Capt. Justin Leake and professional fly angler Meredith McCord continue their quest for a giant amberjack. Day one of the pursuit ended with a huge catch but the scale showed the fish to be just a few ounces short of a new fly fishing world record for greater amberjack on 8-pound tippet.
As the sun rises on St. Andrews Bay, the anglers leave the dock and set their sights on an offshore artificial reef made of salvaged highway bridge spans. According to Capt. Leake, amberjacks (also known as “reef donkeys”) love steel reefs and chumming live pilchards above the reef should draw them out.
But the angle of the sun and choppy water are not ideal conditions, so Justin decides to cruise to another area and fish for fun before revisiting the reef later in the afternoon. “Sometimes it seems nothing is working exactly right and you just have to make a move or do something different,” says Justin.
Upon returning to the reef, Justin’s chumming soon has amberjacks boiling on the surface. McCord, who has set more than 230 saltwater fly fishing records, must make a split second decision. “I was not going to let a fish eat my fly unless I knew it was the one,” she says. “It is very difficult to get the fly in front of just that one without the smaller ones darting in front and trying to eat it.”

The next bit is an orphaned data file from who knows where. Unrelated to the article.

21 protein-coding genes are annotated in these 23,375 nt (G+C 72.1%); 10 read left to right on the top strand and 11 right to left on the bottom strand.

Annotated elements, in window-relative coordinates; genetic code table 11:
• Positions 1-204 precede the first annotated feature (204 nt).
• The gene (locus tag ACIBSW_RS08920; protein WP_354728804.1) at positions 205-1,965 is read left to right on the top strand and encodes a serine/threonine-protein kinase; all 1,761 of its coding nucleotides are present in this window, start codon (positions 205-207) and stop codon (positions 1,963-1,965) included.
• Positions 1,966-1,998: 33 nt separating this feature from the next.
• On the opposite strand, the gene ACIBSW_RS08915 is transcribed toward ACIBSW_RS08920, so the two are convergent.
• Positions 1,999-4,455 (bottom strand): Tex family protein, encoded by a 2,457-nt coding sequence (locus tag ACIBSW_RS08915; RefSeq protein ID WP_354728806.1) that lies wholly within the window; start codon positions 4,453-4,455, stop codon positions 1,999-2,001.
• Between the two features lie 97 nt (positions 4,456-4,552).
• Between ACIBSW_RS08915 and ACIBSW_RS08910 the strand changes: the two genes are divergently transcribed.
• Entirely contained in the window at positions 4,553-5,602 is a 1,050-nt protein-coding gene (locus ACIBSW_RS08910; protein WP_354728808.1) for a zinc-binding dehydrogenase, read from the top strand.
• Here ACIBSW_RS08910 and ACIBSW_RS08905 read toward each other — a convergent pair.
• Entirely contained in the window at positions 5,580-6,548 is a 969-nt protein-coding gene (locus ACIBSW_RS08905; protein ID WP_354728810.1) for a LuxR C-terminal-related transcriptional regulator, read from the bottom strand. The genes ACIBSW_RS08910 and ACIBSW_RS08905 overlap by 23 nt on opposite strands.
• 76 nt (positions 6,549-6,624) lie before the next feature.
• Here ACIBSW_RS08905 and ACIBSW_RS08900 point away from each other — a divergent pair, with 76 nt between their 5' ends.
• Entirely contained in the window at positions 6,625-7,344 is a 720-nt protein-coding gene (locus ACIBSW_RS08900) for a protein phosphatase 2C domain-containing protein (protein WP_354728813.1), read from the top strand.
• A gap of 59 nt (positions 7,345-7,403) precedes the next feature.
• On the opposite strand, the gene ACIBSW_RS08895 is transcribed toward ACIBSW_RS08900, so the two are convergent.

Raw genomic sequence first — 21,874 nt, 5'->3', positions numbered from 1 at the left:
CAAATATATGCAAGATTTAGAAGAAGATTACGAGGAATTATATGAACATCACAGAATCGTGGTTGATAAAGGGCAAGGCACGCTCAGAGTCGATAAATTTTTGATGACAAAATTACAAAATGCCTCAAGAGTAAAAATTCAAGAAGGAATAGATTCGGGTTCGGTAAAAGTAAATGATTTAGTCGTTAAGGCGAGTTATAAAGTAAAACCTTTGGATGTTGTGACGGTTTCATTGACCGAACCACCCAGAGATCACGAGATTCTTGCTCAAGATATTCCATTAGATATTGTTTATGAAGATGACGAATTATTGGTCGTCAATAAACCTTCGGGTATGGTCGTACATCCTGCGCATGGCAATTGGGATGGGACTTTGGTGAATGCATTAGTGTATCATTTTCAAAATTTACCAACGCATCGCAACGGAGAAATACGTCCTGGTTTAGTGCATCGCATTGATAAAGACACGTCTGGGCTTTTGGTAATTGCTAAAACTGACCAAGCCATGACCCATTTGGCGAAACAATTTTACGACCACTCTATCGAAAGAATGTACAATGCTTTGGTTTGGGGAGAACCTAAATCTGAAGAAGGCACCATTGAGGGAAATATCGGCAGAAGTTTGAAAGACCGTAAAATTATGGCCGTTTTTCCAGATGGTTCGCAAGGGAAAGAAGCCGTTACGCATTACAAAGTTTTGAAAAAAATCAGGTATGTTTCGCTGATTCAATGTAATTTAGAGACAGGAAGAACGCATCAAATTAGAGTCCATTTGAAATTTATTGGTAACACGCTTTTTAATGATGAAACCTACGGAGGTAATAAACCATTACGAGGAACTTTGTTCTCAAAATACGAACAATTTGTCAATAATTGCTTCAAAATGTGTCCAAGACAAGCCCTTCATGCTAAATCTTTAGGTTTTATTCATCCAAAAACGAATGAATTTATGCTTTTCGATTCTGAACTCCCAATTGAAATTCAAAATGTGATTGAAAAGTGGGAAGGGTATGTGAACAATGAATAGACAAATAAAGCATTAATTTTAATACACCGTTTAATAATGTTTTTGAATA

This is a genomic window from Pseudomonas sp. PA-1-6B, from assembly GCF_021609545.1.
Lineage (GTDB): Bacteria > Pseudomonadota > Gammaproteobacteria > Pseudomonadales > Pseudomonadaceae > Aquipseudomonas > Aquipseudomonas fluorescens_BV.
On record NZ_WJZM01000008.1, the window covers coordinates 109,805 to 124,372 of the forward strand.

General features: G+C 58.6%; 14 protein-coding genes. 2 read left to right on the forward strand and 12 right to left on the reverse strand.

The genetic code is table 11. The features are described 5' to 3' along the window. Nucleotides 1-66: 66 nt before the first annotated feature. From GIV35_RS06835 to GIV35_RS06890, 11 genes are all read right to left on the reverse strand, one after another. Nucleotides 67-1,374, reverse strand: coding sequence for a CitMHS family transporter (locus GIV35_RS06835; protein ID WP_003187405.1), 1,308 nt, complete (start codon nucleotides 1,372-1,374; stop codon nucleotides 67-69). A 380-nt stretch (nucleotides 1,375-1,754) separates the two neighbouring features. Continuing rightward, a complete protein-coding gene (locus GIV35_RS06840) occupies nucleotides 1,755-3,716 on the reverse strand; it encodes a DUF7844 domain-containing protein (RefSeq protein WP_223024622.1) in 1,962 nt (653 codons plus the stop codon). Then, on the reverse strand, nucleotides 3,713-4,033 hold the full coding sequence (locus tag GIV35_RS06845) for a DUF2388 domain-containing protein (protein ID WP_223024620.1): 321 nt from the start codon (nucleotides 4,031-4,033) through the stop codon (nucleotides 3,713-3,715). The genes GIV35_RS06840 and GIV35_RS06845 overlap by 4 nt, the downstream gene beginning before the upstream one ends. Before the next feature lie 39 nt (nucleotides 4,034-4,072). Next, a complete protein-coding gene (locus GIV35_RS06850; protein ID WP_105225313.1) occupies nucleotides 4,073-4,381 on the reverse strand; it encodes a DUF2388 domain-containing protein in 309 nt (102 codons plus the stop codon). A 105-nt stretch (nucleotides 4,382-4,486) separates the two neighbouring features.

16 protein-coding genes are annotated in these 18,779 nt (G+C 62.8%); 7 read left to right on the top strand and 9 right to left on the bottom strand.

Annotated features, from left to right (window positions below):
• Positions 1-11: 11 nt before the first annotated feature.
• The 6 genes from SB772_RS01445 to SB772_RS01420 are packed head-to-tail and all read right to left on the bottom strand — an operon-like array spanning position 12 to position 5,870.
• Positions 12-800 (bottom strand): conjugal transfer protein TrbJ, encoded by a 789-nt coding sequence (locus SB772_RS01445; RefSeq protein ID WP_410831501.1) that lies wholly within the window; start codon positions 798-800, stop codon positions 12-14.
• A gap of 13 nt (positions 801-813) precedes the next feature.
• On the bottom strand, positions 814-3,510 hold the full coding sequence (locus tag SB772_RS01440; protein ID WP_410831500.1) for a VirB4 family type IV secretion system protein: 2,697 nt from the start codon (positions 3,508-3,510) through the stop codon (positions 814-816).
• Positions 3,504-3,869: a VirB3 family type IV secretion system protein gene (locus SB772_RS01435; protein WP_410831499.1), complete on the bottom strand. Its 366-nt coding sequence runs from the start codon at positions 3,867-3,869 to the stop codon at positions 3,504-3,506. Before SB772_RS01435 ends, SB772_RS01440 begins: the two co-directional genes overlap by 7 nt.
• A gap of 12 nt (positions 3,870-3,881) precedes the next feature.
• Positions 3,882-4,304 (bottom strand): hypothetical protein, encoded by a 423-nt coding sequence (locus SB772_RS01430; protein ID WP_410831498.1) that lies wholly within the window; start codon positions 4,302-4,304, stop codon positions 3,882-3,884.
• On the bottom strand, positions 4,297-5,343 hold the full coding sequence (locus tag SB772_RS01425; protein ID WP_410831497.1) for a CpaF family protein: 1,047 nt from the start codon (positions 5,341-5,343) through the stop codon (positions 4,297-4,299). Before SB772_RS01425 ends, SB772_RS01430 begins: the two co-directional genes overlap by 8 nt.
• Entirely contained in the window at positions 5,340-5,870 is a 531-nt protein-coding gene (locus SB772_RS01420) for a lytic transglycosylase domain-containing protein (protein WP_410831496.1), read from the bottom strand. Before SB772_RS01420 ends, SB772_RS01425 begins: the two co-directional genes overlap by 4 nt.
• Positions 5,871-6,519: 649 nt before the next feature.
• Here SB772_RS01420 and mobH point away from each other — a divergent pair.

Meredith soon hooks what appears to be a trophy and a tense battle ensues. As the amberjack fights mightily to return to the protective cover of the reef, Meredith gradually reels her catch to the boat as Justin stands ready to assist with the landing.
Back at Capt. Anderson’s Marina, the certified scale lands on 30 pounds, 12 ounces – a new International Game Fish Association (IGFA) world record!